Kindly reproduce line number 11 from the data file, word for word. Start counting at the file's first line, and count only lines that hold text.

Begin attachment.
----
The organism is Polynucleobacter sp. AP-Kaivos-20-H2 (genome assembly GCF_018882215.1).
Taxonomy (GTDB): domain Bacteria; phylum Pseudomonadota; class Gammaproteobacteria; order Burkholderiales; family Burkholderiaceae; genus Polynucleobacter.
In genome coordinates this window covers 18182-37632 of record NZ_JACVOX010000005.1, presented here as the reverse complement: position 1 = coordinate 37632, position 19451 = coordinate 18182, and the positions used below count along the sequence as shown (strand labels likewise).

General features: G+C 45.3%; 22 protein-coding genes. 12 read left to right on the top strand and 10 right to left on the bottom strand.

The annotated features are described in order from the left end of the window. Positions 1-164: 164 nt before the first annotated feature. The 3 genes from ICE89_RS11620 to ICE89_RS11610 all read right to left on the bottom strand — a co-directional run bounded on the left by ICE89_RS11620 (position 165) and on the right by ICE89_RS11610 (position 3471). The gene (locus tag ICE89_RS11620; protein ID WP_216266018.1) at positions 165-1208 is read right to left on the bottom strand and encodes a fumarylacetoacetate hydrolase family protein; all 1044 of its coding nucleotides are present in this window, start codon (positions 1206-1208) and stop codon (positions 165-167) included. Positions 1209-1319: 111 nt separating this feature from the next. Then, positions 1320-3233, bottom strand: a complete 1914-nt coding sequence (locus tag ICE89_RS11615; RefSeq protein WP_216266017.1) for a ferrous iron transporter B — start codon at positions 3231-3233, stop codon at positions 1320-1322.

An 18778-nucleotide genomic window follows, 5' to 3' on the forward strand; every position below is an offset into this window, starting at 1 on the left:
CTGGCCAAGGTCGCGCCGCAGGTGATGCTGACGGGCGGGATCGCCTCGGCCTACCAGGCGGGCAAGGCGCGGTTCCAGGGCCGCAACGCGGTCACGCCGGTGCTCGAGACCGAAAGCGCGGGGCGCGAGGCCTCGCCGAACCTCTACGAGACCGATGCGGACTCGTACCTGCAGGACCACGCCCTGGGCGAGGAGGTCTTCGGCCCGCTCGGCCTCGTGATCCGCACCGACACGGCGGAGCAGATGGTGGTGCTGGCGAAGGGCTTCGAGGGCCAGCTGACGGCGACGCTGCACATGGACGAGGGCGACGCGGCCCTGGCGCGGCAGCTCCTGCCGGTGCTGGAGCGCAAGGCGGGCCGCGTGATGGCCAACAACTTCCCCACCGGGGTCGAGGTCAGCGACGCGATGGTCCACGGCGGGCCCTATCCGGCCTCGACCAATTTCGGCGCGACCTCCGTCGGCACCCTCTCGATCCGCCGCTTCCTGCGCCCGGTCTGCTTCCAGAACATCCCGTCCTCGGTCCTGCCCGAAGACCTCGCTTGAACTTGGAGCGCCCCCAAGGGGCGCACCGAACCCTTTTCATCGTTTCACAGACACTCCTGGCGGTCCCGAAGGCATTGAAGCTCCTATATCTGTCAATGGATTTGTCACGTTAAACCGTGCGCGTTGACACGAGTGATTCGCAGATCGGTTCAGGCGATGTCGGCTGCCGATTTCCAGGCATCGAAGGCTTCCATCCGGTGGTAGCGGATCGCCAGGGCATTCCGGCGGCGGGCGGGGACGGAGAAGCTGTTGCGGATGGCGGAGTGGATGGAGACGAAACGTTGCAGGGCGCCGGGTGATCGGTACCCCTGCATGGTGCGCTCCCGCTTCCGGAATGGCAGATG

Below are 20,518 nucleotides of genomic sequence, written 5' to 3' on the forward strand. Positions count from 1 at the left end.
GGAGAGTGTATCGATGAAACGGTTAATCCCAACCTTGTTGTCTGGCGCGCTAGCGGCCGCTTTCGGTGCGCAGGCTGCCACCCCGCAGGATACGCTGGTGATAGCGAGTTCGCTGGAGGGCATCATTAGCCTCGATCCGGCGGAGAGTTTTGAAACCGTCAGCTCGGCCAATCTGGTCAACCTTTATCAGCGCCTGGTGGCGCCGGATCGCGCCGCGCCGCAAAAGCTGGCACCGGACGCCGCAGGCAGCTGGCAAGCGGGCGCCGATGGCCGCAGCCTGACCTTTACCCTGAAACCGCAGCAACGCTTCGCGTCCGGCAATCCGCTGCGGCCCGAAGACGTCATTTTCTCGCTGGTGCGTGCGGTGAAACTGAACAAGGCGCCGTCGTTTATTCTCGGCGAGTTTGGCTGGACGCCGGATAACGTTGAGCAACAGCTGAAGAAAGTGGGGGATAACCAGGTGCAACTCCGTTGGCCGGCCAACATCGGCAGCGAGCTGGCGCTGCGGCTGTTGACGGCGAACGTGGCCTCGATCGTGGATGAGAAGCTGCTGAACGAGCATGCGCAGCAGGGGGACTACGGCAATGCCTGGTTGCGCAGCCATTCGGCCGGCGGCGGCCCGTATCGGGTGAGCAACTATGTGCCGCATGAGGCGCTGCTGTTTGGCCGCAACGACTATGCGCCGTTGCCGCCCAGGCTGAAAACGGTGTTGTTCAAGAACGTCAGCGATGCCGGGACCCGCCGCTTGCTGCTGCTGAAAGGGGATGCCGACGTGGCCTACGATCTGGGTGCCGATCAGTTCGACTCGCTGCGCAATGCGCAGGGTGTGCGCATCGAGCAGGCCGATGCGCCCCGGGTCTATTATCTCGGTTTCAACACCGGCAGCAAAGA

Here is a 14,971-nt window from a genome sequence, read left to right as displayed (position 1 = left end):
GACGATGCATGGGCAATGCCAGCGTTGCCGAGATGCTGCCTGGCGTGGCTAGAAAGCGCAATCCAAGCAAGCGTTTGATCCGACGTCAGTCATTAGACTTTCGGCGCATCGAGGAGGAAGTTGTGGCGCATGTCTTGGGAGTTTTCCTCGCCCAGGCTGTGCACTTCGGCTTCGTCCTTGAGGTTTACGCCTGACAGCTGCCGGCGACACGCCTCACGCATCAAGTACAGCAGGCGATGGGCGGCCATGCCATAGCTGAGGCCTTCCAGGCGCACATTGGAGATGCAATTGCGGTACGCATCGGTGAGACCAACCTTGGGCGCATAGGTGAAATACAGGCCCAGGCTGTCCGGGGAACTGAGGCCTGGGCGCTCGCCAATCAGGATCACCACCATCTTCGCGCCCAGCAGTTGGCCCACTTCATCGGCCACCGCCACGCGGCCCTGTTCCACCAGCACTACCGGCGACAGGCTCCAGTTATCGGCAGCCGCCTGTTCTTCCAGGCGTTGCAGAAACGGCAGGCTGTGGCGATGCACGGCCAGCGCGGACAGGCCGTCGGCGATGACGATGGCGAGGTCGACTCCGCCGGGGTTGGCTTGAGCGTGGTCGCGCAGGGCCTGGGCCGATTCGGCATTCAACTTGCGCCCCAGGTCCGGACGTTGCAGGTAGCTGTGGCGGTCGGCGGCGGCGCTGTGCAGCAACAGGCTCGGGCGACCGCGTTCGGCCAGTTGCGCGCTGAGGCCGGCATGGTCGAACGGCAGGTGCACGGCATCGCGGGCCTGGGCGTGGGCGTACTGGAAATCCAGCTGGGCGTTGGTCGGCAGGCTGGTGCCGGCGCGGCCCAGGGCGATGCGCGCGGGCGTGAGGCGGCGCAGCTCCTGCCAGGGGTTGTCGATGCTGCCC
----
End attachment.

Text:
GACGATGCATGGGCAATGCCAGCGTTGCCGAGATGCTGCCTGGCGTGGCTAGAAAGCGCAATCCAAGCAAGCGTTTGATCCGACGTCAGTCATTAGACTTTCGGCGCATCGAGGAGGAAGTTGTGGCGCATGTCTTGGGAGTTTTCCTCGCCCAGGCTGTGCACTTCGGCTTCGTCCTTGAGGTTTACGCCTGACAGCTGCCGGCGACACGCCTCACGCATCAAGTACAGCAGGCGATGGGCGGCCATGCCATAGCTGAGGCCTTCCAGGCGCACATTGGAGATGCAATTGCGGTACGCATCGGTGAGACCAACCTTGGGCGCATAGGTGAAATACAGGCCCAGGCTGTCCGGGGAACTGAGGCCTGGGCGCTCGCCAATCAGGATCACCACCATCTTCGCGCCCAGCAGTTGGCCCACTTCATCGGCCACCGCCACGCGGCCCTGTTCCACCAGCACTACCGGCGACAGGCTCCAGTTATCGGCAGCCGCCTGTTCTTCCAGGCGTTGCAGAAACGGCAGGCTGTGGCGATGCACGGCCAGCGCGGACAGGCCGTCGGCGATGACGATGGCGAGGTCGACTCCGCCGGGGTTGGCTTGAGCGTGGTCGCGCAGGGCCTGGGCCGATTCGGCATTCAACTTGCGCCCCAGGTCCGGACGTTGCAGGTAGCTGTGGCGGTCGGCGGCGGCGCTGTGCAGCAACAGGCTCGGGCGACCGCGTTCGGCCAGTTGCGCGCTGAGGCCGGCATGGTCGAACGGCAGGTGCACGGCATCGCGGGCCTGGGCGTGGGCGTACTGGAAATCCAGCTGGGCGTTGGTCGGCAGGCTGGTGCCGGCGCGGCCCAGGGCGATGCGCGCGGGCGTGAGGCGGCGCAGCTCCTGCCAGGGGTTGTCGATGCTGCCC